“I understand the welcoming aspect of our community,” Jim Nelson said. “We do that through our actions. We don’t welcome people in here with a symbolic gesture … Why don’t we just, through our actions, welcome people here by treating them with respect? That’s all we need. We don’t need to develop a symbolic gesture.”
David Mercer said symbols and words are important. “The values that have made this country what it is and probably will remain are things that we defend fiercely. So I think it’s a wise thing to look back at our history and reaffirm those words.”
Airen Lydick said a resolution, as policy and public commitment, is important to community trust. “That level of safety I know is not enjoyed by all the neighbors in my community,” he said. “As somebody who is white skinned, able bodied, male, I feel pretty welcomed. But everybody doesn’t feel the same amount of welcoming I do.”
Deborah McDaniel added, “Intention speaks volumes. If we say clearly that we intend to be fair and kind and compassionate of everybody … I think that works wonders.”
Johnny Walker of the Kitsap Patriots Tea Party told the council, “You’re in a pickle. Because some of the people in this room would believe that if you don’t somehow declare yourself ‘welcoming,’ you suddenly aren’t. Bremerton is and always has been, in my 25 or so years in the Kitsap Peninsula, a welcoming community. This is one of those times where a so-called welcoming document would only cause division.”
Council member Pat Sullivan spoke in opposition to the resolution. “I don’t support resolutions that speak to ‘sanctuary cities.’ Sanctuary is a place where people ran from the law to the church and were granted sanctuary from the church. That’s what sanctuary means to me.
“Right now, ‘welcoming’ in a form of a resolution, to me, is a national movement against the (presidential) administration at this point in time. So am I for a resolution that makes people face safe? I can be for one. But there are some that I would consider requirements within the law. I would put, ‘documented immigrants.’ ”
Council member Leslie Daugs spoke in favor of the resolution. “We are all human beings. Stop treating this like it’s the plague, that we don’t count. We count. We matter.”
Daugs, the daughter of immigrants, said that when she shared her story in a previous meeting, another council member told her that because she had never been to her parents’ home town, she and her story “don’t count.”
Daugs works for the Bremerton School District and said she’s seen evidence of children being afraid to come to school or not wanting to go to school out of fear of immigration enforcement. “No child should be afraid to come to school,” Daugs said. “We, as a council, need to make sure that our children are getting the education (they deserve), and the people that live here feel safe.”
Council member Jerry McDonald opposed the resolution, fearing federal retaliation during budgeting for defense.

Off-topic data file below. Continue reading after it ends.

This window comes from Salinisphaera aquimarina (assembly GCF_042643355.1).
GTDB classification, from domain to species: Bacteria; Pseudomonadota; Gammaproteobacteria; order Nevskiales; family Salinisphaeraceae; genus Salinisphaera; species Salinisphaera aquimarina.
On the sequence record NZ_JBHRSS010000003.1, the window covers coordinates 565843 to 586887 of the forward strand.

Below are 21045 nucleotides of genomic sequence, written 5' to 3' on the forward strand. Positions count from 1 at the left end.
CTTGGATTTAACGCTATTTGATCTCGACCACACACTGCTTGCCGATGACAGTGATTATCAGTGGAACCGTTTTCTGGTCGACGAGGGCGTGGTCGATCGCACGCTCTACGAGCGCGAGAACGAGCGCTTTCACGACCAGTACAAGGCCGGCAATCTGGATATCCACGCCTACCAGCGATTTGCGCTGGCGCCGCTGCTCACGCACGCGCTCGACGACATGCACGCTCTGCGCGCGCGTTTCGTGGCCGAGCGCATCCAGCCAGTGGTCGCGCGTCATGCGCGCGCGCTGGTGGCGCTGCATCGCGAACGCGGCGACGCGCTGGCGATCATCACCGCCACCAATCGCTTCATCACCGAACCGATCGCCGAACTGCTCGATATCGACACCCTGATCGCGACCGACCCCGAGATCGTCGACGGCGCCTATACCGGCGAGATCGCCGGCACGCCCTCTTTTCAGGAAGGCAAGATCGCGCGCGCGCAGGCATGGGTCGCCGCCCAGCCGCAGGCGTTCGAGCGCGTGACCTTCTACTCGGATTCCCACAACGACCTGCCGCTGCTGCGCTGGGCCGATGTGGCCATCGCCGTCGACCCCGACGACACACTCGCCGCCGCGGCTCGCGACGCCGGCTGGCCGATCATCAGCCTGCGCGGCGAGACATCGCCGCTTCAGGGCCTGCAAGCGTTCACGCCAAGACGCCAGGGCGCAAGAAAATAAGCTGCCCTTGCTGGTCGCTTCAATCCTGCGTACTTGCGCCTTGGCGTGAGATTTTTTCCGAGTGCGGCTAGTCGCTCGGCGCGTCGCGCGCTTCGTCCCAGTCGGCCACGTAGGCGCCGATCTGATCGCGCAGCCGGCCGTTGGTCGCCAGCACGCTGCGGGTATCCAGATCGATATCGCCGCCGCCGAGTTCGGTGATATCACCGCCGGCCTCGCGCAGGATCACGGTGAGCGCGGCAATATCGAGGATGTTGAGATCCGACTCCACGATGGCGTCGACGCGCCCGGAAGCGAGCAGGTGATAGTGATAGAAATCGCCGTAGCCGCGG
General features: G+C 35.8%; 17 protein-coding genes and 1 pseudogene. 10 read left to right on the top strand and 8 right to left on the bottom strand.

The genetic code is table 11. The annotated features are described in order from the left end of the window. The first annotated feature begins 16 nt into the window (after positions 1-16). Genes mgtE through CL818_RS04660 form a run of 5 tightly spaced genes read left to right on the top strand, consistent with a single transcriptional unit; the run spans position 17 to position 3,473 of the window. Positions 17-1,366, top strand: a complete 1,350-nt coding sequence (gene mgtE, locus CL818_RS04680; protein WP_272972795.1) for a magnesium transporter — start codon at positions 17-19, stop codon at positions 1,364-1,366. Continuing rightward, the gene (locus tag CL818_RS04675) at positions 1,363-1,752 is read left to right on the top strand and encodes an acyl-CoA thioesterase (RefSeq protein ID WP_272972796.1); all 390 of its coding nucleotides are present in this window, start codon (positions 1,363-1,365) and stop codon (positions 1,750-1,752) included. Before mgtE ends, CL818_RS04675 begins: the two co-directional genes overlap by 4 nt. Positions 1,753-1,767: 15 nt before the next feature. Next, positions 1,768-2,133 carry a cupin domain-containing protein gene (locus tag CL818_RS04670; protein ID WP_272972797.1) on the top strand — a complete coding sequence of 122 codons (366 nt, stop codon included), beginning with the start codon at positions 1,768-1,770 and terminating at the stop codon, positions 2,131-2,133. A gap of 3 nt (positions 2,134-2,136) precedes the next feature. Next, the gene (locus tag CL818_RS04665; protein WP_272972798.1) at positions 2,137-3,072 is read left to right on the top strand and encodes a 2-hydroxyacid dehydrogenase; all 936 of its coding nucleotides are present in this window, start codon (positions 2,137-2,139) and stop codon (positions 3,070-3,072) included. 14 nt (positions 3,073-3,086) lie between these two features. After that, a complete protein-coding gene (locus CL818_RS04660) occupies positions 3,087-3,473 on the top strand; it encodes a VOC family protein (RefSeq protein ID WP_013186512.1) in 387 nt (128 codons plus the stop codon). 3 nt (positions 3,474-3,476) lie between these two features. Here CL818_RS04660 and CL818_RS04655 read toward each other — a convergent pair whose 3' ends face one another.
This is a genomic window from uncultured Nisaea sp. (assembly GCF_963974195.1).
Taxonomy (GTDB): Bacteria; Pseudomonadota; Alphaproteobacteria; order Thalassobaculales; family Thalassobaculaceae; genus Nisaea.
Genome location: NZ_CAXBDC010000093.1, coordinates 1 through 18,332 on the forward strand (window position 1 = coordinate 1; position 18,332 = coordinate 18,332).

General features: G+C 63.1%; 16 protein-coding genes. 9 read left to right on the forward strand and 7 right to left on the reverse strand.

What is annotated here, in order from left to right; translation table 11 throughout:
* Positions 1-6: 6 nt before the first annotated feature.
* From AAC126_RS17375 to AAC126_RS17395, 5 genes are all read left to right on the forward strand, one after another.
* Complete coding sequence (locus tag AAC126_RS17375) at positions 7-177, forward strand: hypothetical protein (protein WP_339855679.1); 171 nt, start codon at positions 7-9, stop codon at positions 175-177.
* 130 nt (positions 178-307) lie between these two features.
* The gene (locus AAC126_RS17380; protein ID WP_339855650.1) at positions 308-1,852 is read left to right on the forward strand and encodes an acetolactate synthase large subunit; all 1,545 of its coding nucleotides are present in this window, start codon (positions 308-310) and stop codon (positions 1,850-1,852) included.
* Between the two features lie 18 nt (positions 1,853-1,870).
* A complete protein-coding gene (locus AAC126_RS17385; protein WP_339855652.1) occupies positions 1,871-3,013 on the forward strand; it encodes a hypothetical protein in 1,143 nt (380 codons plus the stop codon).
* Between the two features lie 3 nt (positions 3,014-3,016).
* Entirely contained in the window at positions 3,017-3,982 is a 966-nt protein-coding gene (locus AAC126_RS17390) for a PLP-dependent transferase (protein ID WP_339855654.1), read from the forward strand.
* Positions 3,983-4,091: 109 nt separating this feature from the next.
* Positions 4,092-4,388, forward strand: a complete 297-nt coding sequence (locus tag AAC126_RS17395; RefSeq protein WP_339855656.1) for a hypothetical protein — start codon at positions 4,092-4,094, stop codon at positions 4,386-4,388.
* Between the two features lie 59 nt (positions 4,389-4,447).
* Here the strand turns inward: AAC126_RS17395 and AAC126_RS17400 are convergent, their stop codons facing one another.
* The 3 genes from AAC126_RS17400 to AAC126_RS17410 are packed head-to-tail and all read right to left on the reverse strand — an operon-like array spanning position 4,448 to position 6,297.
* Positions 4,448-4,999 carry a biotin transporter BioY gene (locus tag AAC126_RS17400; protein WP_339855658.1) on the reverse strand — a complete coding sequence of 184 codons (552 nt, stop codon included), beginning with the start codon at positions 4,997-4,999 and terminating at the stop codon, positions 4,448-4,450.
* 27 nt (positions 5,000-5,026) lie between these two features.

“If we were to have another realignment, closures, Kitsap County could be on the chopping block,” McDonald said. “These are jobs we can not afford to lose, and are not worth the risk of declaring ourselves a sanctuary city. These terms are too political.”
Council member Greg Wheeler said, “I came here tonight to support a welcoming resolution. After carefully listening to all the testimony, nothing’s changed on that. There was fear growing in our immigrant community. ‘Welcoming’ means something. Those words matter. It is symbolic, but it is a show of leadership, also.”
Council member Dino Davis proposed the council vote to approve the resolution at its next regular board meeting. “I implore my fellow council members to really consider why they are opposing being a welcoming city. Basic human dignity is the only thing that matters.”
Council member Richard Huddy spoke against the resolution. “Bremerton is a welcoming city and hopefully always will be,” he said. While he understands there is “very real fear” in the immigrant community, the “crux of the problem” with the resolution is undocumented immigrants and the word “welcoming.”
“Welcoming” is “a politically charged code word related to ‘sanctuary,’” Huddy said. “A ‘welcoming city’ is a brand for a program that was developed by the Clinton Foundation. ‘Welcoming’ relates to undocumented immigrants, and it may actually signal that we encourage illegal activity. We also have concerns that ‘welcoming’ is a word that is closely related to ‘sanctuary.’ It may put a target on the back of Bremerton with respect to our (federal) grants and respect to the shipyard.”
Younger was the last to speak.
“When I read the face of (the resolution), I don’t see a problem with it at all, other than the key of it: ‘welcoming city,’ ” he said. “I want to expand it beyond what you see in the KIAC draft. I think we need to be more inclusive. But it’s a deal breaker for me to have ‘welcoming city’ or ‘sanctuary city’ in it.”
Younger denied Davis’ motion to put the resolution on the next regular meeting agenda for a vote.
“We don’t have a majority that’s going to vote for a welcoming city resolution,” Younger said. “I will not present a resolution for voting that I know is going to fail. My challenge to the council is that we need to meet in the middle and have a resolution that echoes the sentiments of the majority of the people here, set the politics aside and pass something 7-0.”